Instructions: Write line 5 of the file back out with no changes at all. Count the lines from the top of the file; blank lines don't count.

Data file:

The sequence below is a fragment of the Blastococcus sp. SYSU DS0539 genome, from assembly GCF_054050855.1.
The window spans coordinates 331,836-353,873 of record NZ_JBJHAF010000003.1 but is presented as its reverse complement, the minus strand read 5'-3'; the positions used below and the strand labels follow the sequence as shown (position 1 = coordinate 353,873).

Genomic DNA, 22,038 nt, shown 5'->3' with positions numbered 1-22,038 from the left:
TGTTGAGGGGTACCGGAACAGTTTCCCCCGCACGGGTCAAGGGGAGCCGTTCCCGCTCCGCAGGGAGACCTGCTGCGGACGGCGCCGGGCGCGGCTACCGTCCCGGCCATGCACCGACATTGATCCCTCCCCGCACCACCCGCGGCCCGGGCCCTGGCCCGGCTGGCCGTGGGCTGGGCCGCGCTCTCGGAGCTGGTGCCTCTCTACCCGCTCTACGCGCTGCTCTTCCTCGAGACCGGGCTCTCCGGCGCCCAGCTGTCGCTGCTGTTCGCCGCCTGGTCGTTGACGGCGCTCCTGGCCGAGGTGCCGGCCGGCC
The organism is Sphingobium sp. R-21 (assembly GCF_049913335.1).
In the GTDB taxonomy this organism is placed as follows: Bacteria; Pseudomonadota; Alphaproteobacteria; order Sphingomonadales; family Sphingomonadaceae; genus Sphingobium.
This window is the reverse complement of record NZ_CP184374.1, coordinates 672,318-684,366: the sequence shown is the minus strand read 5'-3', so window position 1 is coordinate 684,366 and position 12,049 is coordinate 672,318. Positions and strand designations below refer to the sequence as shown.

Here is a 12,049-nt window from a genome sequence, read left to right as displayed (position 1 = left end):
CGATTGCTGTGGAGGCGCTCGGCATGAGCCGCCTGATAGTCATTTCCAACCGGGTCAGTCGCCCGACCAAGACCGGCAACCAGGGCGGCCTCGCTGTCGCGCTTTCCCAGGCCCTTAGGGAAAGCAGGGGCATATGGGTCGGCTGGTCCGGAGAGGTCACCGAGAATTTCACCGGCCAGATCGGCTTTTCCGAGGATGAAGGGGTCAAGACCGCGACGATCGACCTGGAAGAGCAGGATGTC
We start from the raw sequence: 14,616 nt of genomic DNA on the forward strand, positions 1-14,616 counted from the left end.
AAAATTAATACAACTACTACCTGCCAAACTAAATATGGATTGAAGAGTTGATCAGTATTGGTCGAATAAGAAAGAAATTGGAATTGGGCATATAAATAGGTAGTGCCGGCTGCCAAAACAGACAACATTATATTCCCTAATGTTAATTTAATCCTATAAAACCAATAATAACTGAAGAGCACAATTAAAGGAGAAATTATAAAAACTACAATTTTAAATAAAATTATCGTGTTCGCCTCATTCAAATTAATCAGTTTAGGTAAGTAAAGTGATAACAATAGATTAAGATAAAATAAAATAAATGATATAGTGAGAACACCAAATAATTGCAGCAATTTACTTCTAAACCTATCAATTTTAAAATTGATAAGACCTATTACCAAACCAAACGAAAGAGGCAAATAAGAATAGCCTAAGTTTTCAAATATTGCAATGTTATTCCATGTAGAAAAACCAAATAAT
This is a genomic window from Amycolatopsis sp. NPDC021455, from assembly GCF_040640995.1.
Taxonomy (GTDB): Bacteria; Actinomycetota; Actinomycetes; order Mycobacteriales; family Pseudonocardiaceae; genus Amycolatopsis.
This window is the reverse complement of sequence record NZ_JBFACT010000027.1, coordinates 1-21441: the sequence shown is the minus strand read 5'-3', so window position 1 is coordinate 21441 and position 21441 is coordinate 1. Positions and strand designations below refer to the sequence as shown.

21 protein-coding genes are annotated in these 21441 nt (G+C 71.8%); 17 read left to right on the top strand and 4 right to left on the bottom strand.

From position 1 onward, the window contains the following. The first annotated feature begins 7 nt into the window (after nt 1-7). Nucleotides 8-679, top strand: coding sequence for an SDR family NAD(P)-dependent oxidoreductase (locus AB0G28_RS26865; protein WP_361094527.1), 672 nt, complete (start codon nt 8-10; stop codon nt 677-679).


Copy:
The organism is Sphingobium sp. R-21 (assembly GCF_049913335.1).